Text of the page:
“It's a ripple effect,” Bothof said.
Perry Haralson, vice president at Cornhusker Bank in Lincoln, said his department has also seen a shift toward more residential construction, primarily pre-sold custom homes rather than builders' speculative housing that was rampant before the market crashed.
In the recent past, Haralson said, 80 percent of home loan activity was related to refinancing and just 20 percent was for new home purchases. Now, Haralson said, the ratio is about 60-40.
He views recent increased demand for residential construction with “cautious optimism.”
“I do think we're at the bottom and now it's more on the growth side,” Haralson said.
The ups and downs of new construction have played out at Settlers Creek. The subdivision was started in 2006 when the market began to sour, said developer Mike Rogers.
Only about 35 houses are built on the 229-lot subdivision that also contains room for a school and commercial development.
“It turned out to be the absolute worst timing,” Rogers said.
But today, he said, the area “is starting to take fire,” especially as available single-family lots at Shadow Lake subdivision have dwindled.
Settlers Creek currently has about 10 new houses going up and, Rogers said, more than 20 others are expected to get started later this year.
“The last six years were very, very difficult for us — the worst ever,” said Rogers, whose family business predominantly produces buildable lots.
In 2003, the 62-year-old Rogers Construction Inc. sold more than 250 lots. Last year, the firm sold 25 and has met that number already this year.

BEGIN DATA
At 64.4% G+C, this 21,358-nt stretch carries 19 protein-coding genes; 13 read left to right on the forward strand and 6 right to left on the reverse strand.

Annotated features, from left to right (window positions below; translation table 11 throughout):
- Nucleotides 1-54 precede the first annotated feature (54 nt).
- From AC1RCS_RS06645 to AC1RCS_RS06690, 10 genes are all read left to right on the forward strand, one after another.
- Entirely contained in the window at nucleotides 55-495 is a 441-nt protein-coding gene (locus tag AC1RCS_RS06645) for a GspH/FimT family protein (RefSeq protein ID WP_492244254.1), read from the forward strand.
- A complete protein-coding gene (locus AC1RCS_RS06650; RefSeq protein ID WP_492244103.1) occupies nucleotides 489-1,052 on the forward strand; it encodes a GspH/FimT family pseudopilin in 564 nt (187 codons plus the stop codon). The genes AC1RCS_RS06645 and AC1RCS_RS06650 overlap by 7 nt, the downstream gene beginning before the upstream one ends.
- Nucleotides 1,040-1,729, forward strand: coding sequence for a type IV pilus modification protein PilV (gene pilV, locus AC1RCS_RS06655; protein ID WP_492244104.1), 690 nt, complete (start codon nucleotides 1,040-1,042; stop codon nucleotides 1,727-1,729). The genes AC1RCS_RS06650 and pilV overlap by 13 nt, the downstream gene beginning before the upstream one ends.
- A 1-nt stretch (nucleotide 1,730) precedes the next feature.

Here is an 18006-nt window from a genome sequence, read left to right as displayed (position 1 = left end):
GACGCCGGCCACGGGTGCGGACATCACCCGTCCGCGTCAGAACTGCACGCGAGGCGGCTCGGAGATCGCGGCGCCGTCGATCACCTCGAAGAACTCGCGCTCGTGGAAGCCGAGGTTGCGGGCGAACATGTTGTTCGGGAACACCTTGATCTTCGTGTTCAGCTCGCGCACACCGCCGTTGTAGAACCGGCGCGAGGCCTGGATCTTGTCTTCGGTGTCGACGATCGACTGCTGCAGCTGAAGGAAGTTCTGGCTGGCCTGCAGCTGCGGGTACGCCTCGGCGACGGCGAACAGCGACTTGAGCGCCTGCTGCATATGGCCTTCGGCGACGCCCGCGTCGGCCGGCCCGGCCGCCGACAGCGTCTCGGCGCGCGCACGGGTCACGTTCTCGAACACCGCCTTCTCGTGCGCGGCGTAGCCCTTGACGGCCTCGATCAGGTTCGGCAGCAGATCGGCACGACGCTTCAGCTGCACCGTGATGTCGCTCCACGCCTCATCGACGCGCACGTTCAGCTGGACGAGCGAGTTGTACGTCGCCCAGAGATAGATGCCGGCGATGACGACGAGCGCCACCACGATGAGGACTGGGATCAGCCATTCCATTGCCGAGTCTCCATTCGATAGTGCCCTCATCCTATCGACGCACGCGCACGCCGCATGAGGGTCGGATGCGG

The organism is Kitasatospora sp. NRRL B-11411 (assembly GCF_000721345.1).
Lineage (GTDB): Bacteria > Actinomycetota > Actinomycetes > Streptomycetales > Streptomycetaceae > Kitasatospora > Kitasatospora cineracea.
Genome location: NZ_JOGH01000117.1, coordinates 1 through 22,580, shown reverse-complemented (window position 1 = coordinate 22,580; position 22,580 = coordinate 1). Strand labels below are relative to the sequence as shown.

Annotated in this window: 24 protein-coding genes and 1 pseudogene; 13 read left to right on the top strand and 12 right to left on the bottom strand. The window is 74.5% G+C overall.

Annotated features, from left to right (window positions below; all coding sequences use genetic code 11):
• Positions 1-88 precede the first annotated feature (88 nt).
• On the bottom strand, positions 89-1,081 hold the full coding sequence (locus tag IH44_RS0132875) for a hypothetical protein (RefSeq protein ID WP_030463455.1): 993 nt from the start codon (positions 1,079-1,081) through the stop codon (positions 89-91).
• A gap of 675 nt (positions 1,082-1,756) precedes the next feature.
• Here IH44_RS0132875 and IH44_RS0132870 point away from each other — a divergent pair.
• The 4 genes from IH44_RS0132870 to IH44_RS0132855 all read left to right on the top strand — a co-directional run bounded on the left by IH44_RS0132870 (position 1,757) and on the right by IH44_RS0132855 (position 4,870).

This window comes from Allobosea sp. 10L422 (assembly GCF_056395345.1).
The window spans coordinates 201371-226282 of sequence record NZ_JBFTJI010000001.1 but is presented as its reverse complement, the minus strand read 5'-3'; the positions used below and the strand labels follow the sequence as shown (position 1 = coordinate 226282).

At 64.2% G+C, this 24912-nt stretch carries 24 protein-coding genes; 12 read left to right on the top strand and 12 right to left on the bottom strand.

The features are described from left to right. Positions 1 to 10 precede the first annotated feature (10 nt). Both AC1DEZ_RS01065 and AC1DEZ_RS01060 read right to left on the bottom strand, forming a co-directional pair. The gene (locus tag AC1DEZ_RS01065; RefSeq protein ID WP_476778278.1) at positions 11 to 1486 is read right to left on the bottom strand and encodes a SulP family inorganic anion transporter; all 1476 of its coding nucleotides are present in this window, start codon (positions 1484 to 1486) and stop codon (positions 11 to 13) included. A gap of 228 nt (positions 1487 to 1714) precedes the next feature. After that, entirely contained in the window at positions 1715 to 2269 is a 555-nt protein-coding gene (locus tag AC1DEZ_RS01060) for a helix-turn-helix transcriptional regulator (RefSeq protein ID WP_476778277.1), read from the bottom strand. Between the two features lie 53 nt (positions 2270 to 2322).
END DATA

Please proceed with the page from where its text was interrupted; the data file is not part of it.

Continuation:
“Things are picking up again,” he said, “especially for the $275,000 range and above,” which is the demographic for Settlers Creek.
Rogers agrees with Whitney, who predicts a shortage of lots if developers, with the help of lending institutions, don't start plotting new subdivisions. Whitney said he considers Sarpy County already to have an undersupply.
An inadequate selection of lots deters shoppers, Whitney said. “It's like a grocery store not having enough food on the shelves. The customer is not going to go and look.”
At the still largely empty Settlers Creek, retired nurse Kathy Dineen was attracted by the growing City of Papillion and the new retail and restaurant outlets to come along 72nd Street.
She and husband Mike, retired Millard fire chief, moved into their new home in January. Daughter Janet Podliska, her husband and their two kids also live there until construction of their new home is finished at Shadow Lake. She's a special education paraprofessional with the Papillion-La Vista School District and husband Jeremy is a marketing manager at Oriental Trading Co.
Podliska said she is glad for the building activity around her parents' place, as it means they'll have more of a community. “There is so much going on and it's all happening really fast.”
Her children — Aleia, 8, and Simon, 9 — are pretty happy, too. Potential playmates are moving in next door to their grandparents' home. In the meantime, the little Podliskas are making the best of the neighborhood transition.
“We love it here,” said Aleia. “We made a dirt slide on a dirt pile over there.”